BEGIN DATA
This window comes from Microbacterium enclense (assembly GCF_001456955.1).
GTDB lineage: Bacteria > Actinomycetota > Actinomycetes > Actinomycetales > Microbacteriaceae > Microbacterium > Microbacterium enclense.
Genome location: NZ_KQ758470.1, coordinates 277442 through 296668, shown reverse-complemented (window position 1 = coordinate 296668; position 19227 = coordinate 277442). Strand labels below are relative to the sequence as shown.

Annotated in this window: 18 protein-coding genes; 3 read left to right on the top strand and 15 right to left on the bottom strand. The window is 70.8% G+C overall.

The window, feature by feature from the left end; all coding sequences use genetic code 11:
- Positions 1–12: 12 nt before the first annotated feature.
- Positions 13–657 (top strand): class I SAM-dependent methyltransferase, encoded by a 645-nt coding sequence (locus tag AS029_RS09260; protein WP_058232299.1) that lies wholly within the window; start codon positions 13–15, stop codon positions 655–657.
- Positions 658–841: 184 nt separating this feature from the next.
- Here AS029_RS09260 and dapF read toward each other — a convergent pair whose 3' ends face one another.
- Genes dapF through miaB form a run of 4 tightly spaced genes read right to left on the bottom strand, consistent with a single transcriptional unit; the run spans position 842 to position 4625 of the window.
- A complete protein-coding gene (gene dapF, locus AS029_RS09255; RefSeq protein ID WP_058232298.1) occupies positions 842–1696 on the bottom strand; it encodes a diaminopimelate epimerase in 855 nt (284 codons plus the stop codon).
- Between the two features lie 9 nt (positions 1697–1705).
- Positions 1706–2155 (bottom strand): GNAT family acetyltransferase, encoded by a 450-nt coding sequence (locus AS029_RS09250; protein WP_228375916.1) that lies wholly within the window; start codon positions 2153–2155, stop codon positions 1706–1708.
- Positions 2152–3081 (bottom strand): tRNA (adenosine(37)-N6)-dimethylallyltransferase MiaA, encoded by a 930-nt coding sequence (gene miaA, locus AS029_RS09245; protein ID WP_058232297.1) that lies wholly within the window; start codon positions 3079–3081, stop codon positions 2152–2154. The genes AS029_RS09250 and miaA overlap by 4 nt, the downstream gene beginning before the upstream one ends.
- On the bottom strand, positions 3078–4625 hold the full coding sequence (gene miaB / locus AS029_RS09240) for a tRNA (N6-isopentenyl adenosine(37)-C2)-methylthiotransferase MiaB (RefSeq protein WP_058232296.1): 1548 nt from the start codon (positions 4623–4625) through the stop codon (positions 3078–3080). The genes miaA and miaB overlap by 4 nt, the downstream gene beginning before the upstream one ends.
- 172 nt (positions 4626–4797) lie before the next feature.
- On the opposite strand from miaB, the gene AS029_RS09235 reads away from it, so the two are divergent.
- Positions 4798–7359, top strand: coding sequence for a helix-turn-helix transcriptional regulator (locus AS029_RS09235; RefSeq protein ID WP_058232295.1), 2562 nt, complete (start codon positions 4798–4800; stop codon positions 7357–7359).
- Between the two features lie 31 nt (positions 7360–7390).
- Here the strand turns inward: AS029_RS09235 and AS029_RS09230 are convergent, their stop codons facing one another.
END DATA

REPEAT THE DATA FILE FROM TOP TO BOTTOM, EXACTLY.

This window comes from Microbacterium enclense (assembly GCF_001456955.1).
GTDB lineage: Bacteria > Actinomycetota > Actinomycetes > Actinomycetales > Microbacteriaceae > Microbacterium > Microbacterium enclense.
Genome location: NZ_KQ758470.1, coordinates 277442 through 296668, shown reverse-complemented (window position 1 = coordinate 296668; position 19227 = coordinate 277442). Strand labels below are relative to the sequence as shown.

Annotated in this window: 18 protein-coding genes; 3 read left to right on the top strand and 15 right to left on the bottom strand. The window is 70.8% G+C overall.

The window, feature by feature from the left end; all coding sequences use genetic code 11:
- Positions 1–12: 12 nt before the first annotated feature.
- Positions 13–657 (top strand): class I SAM-dependent methyltransferase, encoded by a 645-nt coding sequence (locus tag AS029_RS09260; protein WP_058232299.1) that lies wholly within the window; start codon positions 13–15, stop codon positions 655–657.
- Positions 658–841: 184 nt separating this feature from the next.
- Here AS029_RS09260 and dapF read toward each other — a convergent pair whose 3' ends face one another.
- Genes dapF through miaB form a run of 4 tightly spaced genes read right to left on the bottom strand, consistent with a single transcriptional unit; the run spans position 842 to position 4625 of the window.
- A complete protein-coding gene (gene dapF, locus AS029_RS09255; RefSeq protein ID WP_058232298.1) occupies positions 842–1696 on the bottom strand; it encodes a diaminopimelate epimerase in 855 nt (284 codons plus the stop codon).
- Between the two features lie 9 nt (positions 1697–1705).
- Positions 1706–2155 (bottom strand): GNAT family acetyltransferase, encoded by a 450-nt coding sequence (locus AS029_RS09250; protein WP_228375916.1) that lies wholly within the window; start codon positions 2153–2155, stop codon positions 1706–1708.
- Positions 2152–3081 (bottom strand): tRNA (adenosine(37)-N6)-dimethylallyltransferase MiaA, encoded by a 930-nt coding sequence (gene miaA, locus AS029_RS09245; protein ID WP_058232297.1) that lies wholly within the window; start codon positions 3079–3081, stop codon positions 2152–2154. The genes AS029_RS09250 and miaA overlap by 4 nt, the downstream gene beginning before the upstream one ends.
- On the bottom strand, positions 3078–4625 hold the full coding sequence (gene miaB / locus AS029_RS09240) for a tRNA (N6-isopentenyl adenosine(37)-C2)-methylthiotransferase MiaB (RefSeq protein WP_058232296.1): 1548 nt from the start codon (positions 4623–4625) through the stop codon (positions 3078–3080). The genes miaA and miaB overlap by 4 nt, the downstream gene beginning before the upstream one ends.
- 172 nt (positions 4626–4797) lie before the next feature.
- On the opposite strand from miaB, the gene AS029_RS09235 reads away from it, so the two are divergent.
- Positions 4798–7359, top strand: coding sequence for a helix-turn-helix transcriptional regulator (locus AS029_RS09235; RefSeq protein ID WP_058232295.1), 2562 nt, complete (start codon positions 4798–4800; stop codon positions 7357–7359).
- Between the two features lie 31 nt (positions 7360–7390).
- Here the strand turns inward: AS029_RS09235 and AS029_RS09230 are convergent, their stop codons facing one another.